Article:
Getting your newborn to sleep feels like one of the hardest missions for all first-time parents out there trying to keep their sanity.
If you’re investigating different baby sleep training methods, you’ve possibly come to the conclusion that the shush pat method is best for your infant.
Well, let me tell you that you’re absolutely right.
Even though there are some more effective techniques for older babies, the shush pat method is, without doubt, the most successful when it comes to infants.
So, what is the shush pat method? Why is it so powerful and helpful?
When should you use it? And, most importantly – how do you use it?
Luckily for you, I’ve got you covered. Here are the answers to all of your questions and a step by step guide on how to sleep train your infant.
What Is The Shush Pat Method?
The shush pat method has proven to be one of the most successful sleeping techniques for babies.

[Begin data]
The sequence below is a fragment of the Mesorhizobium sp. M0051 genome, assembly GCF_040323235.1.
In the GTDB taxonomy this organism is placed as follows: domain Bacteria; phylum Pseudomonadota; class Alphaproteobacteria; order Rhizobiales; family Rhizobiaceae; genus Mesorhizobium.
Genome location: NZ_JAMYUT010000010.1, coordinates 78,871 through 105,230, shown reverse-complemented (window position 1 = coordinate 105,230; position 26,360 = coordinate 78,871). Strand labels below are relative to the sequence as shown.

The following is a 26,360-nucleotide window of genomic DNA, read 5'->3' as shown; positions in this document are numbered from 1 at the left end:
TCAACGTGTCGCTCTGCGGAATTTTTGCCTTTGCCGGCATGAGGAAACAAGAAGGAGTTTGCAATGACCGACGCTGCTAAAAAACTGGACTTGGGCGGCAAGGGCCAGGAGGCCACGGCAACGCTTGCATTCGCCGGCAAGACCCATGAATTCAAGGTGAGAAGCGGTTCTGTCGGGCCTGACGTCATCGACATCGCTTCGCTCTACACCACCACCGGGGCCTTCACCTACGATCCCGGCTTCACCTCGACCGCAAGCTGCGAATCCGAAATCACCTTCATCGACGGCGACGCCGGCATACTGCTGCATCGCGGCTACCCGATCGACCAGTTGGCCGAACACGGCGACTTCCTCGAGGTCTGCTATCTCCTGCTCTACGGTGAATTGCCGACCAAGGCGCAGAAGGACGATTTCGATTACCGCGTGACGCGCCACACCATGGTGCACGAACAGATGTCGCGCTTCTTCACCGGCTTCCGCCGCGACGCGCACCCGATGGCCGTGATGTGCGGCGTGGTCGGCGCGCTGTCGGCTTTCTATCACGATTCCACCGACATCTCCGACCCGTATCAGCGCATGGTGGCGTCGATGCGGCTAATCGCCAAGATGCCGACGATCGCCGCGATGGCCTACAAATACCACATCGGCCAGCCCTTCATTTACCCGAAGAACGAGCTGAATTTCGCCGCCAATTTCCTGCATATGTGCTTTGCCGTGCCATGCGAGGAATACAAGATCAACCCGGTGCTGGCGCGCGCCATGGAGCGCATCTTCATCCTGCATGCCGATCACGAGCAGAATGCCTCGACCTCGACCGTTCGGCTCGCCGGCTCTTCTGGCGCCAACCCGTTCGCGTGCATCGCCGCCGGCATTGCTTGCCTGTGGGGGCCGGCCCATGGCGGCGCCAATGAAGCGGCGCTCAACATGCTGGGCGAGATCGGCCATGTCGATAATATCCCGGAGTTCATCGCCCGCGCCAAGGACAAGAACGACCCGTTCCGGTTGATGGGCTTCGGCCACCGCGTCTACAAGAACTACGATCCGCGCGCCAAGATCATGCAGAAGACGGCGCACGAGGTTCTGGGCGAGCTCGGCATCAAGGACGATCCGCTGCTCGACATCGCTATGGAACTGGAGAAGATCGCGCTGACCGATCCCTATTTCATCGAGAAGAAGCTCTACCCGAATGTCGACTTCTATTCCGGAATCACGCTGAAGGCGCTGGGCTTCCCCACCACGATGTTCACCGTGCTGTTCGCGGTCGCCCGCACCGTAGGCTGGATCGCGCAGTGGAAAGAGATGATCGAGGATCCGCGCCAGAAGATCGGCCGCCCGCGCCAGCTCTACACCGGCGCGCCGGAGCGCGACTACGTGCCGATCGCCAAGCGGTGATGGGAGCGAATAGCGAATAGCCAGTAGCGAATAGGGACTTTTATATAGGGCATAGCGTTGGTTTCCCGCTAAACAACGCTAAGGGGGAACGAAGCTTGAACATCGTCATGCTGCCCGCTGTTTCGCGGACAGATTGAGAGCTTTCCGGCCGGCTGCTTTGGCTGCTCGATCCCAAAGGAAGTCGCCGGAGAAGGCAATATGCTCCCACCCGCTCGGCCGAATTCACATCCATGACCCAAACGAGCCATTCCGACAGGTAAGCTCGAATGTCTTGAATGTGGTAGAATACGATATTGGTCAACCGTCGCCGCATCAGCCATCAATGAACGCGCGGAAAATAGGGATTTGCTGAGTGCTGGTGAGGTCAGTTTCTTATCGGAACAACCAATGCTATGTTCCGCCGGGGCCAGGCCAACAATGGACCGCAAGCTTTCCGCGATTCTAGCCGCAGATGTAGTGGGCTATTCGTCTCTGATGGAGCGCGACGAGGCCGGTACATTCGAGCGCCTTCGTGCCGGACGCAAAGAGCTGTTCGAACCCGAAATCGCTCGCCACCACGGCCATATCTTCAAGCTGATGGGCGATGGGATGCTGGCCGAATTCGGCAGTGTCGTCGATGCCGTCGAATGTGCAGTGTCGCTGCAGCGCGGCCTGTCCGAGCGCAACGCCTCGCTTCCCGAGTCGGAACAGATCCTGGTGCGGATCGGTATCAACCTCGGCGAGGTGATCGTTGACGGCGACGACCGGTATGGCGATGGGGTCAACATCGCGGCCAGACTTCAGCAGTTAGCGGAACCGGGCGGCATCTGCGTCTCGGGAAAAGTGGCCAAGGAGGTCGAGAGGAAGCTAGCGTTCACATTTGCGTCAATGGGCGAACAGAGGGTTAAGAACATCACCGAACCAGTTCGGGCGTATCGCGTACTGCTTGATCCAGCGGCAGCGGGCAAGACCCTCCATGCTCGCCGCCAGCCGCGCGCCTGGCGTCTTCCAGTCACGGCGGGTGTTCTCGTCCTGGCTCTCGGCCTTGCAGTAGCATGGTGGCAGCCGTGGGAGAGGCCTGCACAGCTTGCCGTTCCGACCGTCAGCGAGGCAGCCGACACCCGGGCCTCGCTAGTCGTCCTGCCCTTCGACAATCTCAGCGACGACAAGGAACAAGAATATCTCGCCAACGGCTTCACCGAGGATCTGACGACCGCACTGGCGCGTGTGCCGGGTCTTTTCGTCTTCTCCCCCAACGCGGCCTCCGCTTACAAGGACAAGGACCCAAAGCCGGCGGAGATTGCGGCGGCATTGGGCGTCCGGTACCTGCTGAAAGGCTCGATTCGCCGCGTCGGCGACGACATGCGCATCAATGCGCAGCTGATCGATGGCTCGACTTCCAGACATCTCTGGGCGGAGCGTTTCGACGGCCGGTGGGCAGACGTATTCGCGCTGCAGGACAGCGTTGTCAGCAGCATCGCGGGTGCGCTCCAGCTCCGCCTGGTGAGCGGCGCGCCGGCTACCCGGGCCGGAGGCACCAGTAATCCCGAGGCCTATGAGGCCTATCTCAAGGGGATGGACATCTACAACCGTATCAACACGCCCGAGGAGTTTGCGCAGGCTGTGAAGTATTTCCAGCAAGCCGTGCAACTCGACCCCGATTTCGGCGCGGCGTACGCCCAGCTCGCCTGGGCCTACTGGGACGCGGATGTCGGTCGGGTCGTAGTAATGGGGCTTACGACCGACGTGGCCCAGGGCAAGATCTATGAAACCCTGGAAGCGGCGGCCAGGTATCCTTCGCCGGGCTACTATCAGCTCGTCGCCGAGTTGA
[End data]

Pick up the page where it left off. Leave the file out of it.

By using this technique, you won’t only make your baby go to sleep but you’ll also give them the reassurance and the safety they need.
If you’re a new mom who’s never heard about this technique and have no clue what it might be, it’s all in the name.
The baby whisperer method literally consists of two things: shushing and patting your baby at the same time.
Even if you know nothing about a baby’s sleep, this will probably be the first thing your instincts will tell you to do whenever you’re around a baby who has trouble falling asleep.
That means that this method is completely natural and it’s a part of your relationship with your baby.
It helps you two grow closer to each other and makes your bond stronger.
Always remember that your baby knows much more than you might think.
They sense things and these feelings from their early childhood stick with them.
Therefore, these precious moments you two have together will forever strengthen your connection and they will make your baby feel much safer and calmer.